The final part of my assessment of the leading four contenders for the club’s player of the year award. The man under the microscope today is a player who has endured a tough career since emerging from the club’s youth ranks, from being played out of position in many of his early games, to an injury which ruled him out of much of the 2011/12 season, to being placed on the transfer list last summer. Yes it’s Jordan Clarke who has endured a long journey to find himself in the reckoning having to prove himself against naysayers for pretty much the entirety of his Coventry career.
Following a non-descript campaign last season, Jordan Clarke was somewhat harshly placed on the transfer list by Steven Pressley who was looking to assert his blue-print on the first-team. Whilst many agreed that Jordan Clarke was perhaps the least deserving of an unceremonious exit from the Sky Blues, it was also felt that Cyrus Christie was the much better choice to have in the right-back berth with Jordan Willis a promising back-up player. Not many knew what the future held for Clarke, who has shown promise at times during his Coventry career but hadn’t really seemed to kick on from the stage of being a decent youth prospect.
However the loss of Richard Wood and the failure to secure Aaron Martin on a permanent contract last summer left Steven Pressley at a loss to find two centre-halves to play in the opening months of the 2013/14 season. Adam Barton, Cyrus Christie and youth-team central midfielder Jack Finch were all tested in pre-season friendlies but it was only when Pressley gave Jordan Clarke a second chance did the club have a viable centre-back pairing for the opening game of the season against Crawley. Jordan Clarke formed an inexperienced partnership with Jordan Willis in the opening two games of the campaign which saw the team somewhat unluckily lose 3-2 against both Crawley and Leyton Orient.
It was clear that the duo lacked the authority to force brutish League One centre-forwards into submission. To solve the problem Pressley turned to his former team-mate Andy Webster, a veteran Scotland international who was called upon to act as the defensive leader the team had been lacking. As the club’s first ‘home’ game outside of the city limits approached it seemed like Clarke would be sacrificed to make way for Webster and return to the back-up right-back role he had assumed the previous season. Pressley though had seen something in Clarke which made him crucial to his system and so Clarke and Webster played their first game as a centre-back pairing.
Despite conceding 4 during a remarkable win over Bristol City, those who had made the trip to Northampton found out just why Jordan Clarke had been chosen to continue as a centre-back. His distribution of the ball from defence was elegant and allowed the team to pass their way out of pressure and build attacks. His pace and timing of the challenge allowed him to cover for Webster’s lack of agility, it was the classic ‘stopper’ and ‘coverer’ partnership that teams look for in their centre-backs. Clarke’s performance in central defence was in stark contrast to how Richard Wood and William Edjenguele struggled with the ball at their feet during Pressley’s first two months in charge.
Over the course of the first 3 months of the season Clarke went from strength to strength as a centre-back. His composure on the ball improved as his confidence improved, this formed the Jordan Clarke-John Fleck-Leon Clarke axis which was the basis of our success in the first half of the campaign. Jordan Clarke’s marking and aerial ability improved immeasurably as the season’s opening months progressed, whilst his lack of height was targeted by opposing teams, Clarke quickly rose to the challenge and caught a number of teams out who were looking to exploit this perceived weakness.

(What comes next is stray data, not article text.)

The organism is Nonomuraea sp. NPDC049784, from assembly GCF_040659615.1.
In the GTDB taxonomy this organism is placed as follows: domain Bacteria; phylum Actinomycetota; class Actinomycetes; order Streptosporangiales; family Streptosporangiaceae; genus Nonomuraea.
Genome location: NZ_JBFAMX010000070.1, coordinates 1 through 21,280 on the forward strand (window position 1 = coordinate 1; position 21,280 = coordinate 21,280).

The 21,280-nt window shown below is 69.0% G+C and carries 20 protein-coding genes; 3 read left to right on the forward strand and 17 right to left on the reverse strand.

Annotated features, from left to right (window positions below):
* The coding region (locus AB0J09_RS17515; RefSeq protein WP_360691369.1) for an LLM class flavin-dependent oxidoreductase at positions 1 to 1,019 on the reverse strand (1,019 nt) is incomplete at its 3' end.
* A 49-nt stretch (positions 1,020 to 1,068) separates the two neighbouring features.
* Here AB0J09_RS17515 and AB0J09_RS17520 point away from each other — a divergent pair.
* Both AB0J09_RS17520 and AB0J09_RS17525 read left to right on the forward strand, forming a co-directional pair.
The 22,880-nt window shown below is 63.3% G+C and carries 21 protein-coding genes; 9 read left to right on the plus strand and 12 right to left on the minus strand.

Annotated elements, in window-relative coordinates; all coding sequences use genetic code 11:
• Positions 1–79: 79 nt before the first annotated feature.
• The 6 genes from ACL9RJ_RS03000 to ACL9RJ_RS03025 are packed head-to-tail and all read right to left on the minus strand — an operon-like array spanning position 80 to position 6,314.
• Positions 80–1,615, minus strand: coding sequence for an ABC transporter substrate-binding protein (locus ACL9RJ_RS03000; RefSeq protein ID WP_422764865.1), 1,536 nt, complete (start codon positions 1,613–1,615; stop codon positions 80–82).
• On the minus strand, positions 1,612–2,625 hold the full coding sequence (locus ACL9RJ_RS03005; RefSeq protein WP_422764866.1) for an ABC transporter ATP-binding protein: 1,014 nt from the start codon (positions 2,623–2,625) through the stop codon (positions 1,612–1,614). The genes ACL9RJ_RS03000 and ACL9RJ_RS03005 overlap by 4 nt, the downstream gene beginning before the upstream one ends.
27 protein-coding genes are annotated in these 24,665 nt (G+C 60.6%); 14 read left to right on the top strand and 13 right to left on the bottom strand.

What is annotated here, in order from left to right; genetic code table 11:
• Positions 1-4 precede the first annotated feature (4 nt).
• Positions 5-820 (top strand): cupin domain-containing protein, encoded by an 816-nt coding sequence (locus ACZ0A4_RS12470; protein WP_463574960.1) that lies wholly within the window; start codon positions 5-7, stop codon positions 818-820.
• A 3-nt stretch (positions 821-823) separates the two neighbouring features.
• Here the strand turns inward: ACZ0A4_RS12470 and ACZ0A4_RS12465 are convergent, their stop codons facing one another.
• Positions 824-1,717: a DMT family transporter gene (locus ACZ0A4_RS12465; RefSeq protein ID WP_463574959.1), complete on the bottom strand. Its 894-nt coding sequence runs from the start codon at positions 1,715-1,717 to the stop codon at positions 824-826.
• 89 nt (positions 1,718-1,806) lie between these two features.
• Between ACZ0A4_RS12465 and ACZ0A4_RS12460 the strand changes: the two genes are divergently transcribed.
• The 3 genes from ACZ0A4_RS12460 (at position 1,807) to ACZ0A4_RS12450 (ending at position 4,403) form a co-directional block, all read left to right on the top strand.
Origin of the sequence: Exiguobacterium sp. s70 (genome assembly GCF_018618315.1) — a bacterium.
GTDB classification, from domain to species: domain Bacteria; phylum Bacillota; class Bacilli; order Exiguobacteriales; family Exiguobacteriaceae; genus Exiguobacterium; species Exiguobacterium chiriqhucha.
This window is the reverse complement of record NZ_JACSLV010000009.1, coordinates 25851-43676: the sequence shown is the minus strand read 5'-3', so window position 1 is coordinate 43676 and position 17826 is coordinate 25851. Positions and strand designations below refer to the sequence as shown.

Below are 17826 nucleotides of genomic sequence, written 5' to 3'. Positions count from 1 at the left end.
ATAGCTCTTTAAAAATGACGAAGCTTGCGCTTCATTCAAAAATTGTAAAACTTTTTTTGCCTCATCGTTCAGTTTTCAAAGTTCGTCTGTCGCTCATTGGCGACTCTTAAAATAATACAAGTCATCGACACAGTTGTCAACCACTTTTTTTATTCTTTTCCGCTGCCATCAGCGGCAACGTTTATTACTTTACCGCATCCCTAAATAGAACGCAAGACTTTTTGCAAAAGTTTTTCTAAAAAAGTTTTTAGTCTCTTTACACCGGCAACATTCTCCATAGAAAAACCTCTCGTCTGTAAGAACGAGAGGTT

It was all going so well until Coventry City travelled to Valley Parade when looking to extend a 4 game winning streak. The team had rushed into a 2 goal lead in the opening 10 minutes of the game, however an air-kick from Jordan Clarke in what should have been a simple clearance allowed Bradford City back into the game. From then on Bradford exploiting Clarke’s nervousness from high balls and eventually secured a smash and grab point in a game which Coventry would have won easily with just a little bit more composure.
The worst thing about the game from Clarke’s point of view was that it was on TV. As many Coventry fans were deprived of watching their team, Clarke’s performance in front of the Sky cameras cost him the fans confidence. From the next month onwards, Jordan Clarke was perceived as the sole cause of the team’s defensive failings as Coventry City struggled to recapture their mojo. After two heavy beatings from Tranmere and Rotherham, Clarke was eventually dropped in favour of the loanee centre-back Danny Seaborne.
Clarke had to endure a tough following few months as the team tightened up defensively with Clarke having to play a utility man role on the wings or as an emergency centre-forward. After the departure of his namesake Leon Clarke to Wolves and the team going through a 3 game losing streak, Clarke was eventually restored to the first 11 as a left-back with the brief to ‘keep things tight’. During the months of March and April, Clarke won back his first-team place after regaining his composure on the ball. His return to form over the past month has helped keep the team in the division with the team finding a new found defensive solidity.
It’s been a long old season for Jordan Clarke but once again he’s been able to overcome his weaknesses and doubters and become a better footballer. For me it’s a two-way fight between Jordan Clarke and Callum Wilson over who has improved the most over the course of the season. It’s one of the few things that Coventry fans can look forward to next season for certain that we’ll continue to have Jordan Clarke bringing his composure to the defence.